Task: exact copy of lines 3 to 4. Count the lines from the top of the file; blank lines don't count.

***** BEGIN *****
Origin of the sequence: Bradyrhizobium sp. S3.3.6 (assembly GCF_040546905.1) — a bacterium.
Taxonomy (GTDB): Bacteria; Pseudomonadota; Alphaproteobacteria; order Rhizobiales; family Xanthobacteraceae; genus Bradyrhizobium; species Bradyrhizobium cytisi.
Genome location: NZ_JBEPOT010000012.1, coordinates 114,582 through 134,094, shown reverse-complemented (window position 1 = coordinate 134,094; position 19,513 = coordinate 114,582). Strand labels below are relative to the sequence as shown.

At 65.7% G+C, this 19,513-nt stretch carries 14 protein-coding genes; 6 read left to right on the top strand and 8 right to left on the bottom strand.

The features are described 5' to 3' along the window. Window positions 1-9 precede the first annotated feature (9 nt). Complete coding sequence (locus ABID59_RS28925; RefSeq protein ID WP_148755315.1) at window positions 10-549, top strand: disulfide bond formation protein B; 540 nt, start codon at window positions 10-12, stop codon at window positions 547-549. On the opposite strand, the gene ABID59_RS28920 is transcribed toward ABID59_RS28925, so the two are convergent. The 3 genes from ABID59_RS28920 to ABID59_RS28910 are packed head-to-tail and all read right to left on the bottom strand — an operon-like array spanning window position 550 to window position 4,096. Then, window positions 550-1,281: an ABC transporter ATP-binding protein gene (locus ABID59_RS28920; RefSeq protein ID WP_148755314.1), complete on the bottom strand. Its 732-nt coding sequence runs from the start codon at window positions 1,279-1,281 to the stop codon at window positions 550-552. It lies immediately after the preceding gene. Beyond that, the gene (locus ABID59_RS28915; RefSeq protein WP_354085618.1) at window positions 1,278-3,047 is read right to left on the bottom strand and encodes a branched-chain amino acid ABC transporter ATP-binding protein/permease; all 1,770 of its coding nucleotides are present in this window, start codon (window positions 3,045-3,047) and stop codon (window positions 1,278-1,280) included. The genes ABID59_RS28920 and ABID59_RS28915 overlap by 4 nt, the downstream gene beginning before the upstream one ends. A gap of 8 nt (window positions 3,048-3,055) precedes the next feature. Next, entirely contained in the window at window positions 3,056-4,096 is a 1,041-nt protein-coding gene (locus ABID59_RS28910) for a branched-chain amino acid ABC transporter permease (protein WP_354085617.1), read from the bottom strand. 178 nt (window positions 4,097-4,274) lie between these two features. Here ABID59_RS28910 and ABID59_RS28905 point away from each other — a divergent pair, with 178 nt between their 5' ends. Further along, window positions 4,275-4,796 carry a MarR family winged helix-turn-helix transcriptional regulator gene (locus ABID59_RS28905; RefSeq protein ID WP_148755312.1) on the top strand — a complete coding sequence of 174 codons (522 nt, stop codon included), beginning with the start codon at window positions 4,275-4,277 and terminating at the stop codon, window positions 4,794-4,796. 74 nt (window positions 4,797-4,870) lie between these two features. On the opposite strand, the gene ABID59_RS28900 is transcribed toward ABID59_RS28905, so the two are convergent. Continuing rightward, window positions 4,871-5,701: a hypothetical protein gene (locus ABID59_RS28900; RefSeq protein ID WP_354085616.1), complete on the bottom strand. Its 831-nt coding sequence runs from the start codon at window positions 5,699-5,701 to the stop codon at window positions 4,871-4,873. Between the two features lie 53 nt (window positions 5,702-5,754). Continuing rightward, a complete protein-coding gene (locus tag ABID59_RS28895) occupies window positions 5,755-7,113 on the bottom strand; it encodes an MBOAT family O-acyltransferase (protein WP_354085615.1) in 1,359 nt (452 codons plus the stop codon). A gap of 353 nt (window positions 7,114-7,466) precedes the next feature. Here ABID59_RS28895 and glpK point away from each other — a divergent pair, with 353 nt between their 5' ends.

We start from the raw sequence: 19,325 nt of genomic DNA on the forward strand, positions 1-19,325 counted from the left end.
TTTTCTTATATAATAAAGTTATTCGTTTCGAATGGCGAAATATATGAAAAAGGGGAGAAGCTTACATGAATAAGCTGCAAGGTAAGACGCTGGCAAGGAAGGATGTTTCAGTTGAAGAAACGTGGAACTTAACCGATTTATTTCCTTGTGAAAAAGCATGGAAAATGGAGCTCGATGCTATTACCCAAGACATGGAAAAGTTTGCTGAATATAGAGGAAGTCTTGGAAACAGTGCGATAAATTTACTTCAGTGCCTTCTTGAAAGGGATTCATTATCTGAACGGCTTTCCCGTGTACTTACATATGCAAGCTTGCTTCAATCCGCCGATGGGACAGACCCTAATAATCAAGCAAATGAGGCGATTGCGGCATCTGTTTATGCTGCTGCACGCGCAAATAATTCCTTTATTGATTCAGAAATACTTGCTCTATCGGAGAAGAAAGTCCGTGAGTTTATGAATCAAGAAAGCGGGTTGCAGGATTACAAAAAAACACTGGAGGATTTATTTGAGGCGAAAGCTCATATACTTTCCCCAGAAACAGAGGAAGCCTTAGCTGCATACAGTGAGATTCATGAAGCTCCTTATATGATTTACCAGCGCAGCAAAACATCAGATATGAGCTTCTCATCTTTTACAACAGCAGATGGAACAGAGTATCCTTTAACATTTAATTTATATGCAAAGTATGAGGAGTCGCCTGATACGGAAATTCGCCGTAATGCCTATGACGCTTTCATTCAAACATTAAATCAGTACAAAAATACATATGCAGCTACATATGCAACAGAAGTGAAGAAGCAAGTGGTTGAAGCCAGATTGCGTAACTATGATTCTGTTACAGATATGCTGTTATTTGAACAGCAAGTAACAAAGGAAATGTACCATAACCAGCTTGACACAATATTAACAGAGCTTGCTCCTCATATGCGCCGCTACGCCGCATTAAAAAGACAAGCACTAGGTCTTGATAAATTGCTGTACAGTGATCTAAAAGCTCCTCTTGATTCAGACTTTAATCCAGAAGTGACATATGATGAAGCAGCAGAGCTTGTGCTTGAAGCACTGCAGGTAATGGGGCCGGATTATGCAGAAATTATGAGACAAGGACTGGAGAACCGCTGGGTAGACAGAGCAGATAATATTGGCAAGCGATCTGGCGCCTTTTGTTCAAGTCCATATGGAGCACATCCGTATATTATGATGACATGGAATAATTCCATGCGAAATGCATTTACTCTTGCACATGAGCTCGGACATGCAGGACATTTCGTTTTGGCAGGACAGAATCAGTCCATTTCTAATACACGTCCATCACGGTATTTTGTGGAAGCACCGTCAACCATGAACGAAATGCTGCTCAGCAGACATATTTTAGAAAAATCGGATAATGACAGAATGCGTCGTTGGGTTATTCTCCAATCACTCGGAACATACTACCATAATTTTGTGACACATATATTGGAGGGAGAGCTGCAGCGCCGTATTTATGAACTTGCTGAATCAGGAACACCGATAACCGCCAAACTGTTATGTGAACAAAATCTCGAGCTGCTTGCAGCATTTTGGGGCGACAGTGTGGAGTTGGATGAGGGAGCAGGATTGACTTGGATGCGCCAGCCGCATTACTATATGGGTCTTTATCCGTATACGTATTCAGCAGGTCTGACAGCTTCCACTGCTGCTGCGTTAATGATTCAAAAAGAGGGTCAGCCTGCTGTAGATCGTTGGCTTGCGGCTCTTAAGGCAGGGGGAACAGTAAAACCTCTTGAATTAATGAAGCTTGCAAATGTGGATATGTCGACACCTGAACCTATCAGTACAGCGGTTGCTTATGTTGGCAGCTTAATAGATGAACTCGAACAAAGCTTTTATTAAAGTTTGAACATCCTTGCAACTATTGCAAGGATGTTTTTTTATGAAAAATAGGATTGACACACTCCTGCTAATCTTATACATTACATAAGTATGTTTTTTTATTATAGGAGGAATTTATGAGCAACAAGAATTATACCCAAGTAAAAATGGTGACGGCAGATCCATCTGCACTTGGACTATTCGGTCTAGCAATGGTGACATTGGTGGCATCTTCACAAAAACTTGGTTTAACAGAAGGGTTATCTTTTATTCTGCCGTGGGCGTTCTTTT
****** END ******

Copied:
Genome location: NZ_JBEPOT010000012.1, coordinates 114,582 through 134,094, shown reverse-complemented (window position 1 = coordinate 134,094; position 19,513 = coordinate 114,582). Strand labels below are relative to the sequence as shown.

At 65.7% G+C, this 19,513-nt stretch carries 14 protein-coding genes; 6 read left to right on the top strand and 8 right to left on the bottom strand.